New entrants to the labour market, including international students, “cannot demand the highest salaries”, the NFAP notes in its H-1B visas by the numbers report.
“That means an effort to change the system to one where only those with the highest salaries receive H-1B petitions could prevent international students from staying in the United States after graduation,” it says. “Which may be what at least some Trump administration officials hope to accomplish.”
“Students are under the impression that there will be very limited post-study-opportunities in US for them”
Announcing the ‘Buy American, Hire American’ executive order in April, which proposed an overhaul of the H-1B system, President Donald Trump said visas would be allocated to “most-skilled and highest-paid applicants” to ensure Americans don’t lose out on jobs.
At the time, educators expressed their concern that the proposed reforms may damage the attractiveness of the US as a study destination.
However, they have also said that reform of the current allocation system is needed.
Each year, 85,000 H-1B visas are allocated through a lottery, with 20,000 of these reserved for graduates of master’s degrees or higher.
For FY18 – the lottery was held in April this year – around 43% of H-1B petitions were granted visas. There were 199,000 initial applications for H-1B visas, an excess of 114,000 over the 85,000 quota, the NFAP report says.
This represents a decrease from 236,000 applications the year before, as more companies have chosen to rely less on visas, and industry trends have steered towards digital services, the report notes.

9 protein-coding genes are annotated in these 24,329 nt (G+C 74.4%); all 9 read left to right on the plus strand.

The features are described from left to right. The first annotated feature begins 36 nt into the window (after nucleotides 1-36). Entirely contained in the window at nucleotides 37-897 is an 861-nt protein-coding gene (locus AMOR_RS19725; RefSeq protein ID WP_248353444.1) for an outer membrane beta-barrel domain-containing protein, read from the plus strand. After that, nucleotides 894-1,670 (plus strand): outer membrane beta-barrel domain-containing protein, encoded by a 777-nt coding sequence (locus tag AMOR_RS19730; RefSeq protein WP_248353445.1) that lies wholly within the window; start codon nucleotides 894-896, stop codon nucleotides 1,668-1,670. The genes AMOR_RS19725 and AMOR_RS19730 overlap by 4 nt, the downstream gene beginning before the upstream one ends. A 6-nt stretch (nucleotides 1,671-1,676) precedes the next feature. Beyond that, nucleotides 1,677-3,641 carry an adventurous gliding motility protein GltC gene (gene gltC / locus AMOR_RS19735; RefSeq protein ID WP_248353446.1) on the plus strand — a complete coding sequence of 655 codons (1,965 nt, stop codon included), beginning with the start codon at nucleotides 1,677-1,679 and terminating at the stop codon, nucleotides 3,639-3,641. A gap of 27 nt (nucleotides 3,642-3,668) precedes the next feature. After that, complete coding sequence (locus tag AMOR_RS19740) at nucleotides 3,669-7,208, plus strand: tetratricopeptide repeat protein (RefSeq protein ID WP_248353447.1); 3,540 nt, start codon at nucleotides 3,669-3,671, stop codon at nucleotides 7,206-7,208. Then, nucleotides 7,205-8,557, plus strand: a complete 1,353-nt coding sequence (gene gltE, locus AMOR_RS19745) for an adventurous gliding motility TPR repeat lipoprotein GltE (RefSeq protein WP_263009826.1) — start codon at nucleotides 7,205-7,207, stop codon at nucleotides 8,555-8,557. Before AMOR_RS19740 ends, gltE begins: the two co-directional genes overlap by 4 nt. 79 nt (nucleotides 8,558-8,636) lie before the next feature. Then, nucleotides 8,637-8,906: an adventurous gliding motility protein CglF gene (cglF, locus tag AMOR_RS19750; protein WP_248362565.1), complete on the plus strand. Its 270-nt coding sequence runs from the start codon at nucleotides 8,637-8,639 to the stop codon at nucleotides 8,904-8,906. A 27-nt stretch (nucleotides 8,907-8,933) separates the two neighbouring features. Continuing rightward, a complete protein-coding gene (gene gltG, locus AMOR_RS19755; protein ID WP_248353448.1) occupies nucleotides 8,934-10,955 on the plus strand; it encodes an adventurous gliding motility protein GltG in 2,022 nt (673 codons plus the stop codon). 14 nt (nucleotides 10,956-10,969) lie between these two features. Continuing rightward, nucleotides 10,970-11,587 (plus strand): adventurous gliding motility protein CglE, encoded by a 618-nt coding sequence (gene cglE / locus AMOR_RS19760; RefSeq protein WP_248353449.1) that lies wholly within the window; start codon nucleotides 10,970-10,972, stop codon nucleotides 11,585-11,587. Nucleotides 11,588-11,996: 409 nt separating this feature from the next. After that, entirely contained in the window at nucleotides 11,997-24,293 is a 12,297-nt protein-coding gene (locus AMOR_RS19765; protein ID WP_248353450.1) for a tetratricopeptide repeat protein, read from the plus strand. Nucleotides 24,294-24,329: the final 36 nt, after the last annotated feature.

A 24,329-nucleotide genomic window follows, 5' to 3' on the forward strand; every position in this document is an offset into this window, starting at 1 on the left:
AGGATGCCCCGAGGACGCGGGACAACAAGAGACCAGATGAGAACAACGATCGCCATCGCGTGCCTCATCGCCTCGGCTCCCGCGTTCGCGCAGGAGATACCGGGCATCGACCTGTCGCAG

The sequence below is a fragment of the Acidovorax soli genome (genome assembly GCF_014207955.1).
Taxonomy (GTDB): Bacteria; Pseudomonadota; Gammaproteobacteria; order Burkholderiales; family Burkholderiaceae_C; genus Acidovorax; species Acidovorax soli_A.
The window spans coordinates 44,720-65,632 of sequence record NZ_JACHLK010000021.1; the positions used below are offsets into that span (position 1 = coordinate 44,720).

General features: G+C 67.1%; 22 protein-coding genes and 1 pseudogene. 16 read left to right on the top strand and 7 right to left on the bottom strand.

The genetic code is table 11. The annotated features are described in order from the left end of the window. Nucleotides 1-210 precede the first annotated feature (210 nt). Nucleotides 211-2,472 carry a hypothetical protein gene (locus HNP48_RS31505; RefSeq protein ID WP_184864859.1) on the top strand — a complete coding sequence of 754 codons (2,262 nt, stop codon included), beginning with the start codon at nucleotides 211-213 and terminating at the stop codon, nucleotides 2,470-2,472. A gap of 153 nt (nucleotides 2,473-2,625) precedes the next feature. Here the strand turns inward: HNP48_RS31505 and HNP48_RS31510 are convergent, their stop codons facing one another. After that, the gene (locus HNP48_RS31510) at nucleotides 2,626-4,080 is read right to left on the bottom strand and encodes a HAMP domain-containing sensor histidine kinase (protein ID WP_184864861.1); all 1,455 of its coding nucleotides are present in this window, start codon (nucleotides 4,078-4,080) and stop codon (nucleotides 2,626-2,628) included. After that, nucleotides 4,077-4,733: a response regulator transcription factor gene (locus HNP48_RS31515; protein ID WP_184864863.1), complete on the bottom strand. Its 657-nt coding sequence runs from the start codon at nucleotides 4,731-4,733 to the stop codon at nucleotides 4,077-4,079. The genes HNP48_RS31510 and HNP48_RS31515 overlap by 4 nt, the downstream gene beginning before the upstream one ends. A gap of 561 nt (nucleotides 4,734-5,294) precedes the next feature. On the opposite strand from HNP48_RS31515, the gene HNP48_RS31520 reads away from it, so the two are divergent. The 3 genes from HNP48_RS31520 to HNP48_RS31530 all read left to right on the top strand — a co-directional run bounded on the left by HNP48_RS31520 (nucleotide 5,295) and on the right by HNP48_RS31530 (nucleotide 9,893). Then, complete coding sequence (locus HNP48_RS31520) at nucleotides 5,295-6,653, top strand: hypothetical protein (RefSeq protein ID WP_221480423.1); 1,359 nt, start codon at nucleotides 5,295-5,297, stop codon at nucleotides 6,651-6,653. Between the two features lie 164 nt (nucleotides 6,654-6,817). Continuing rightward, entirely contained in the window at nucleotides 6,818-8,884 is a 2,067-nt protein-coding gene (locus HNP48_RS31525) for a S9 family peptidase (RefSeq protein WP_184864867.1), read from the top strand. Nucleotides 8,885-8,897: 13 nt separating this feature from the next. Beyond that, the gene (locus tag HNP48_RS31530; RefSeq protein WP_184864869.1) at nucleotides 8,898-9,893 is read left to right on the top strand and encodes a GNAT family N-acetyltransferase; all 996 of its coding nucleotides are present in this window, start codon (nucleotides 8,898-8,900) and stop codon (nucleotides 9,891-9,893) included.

The dip will have little impact on how competitive the process is for international students, given the 20,000 allocation for international gradates, noted Ravi Lochan Singh, managing director at education agency Global Reach.
However, he cautioned: “The sentiment for the US as a destination is certainly affected due to the noise that has been emanating from the top of the US political system. Students are under the impression that there will be very limited post-study-opportunities in the US for them.”
Political rhetoric and tightening immigration policies may also have an impact on employers, noted Rahul Choudaha, CEO of US-based research and consulting firm DrEducation.
“Given the direction of immigration policies, employers will be concerned about sponsoring H-1B visa for international students,” he said.
“The policy reform needed is to expand the 20,000 visas available for students with advanced degrees. However, that is unlikely in this environment.”
The ‘Buy American, Hire American’ executive order has directed government agencies and departments to analyse the problems in the H-1B visa system which negatively impact American workers, and review policies in favour of hiring American workers over foreign workers.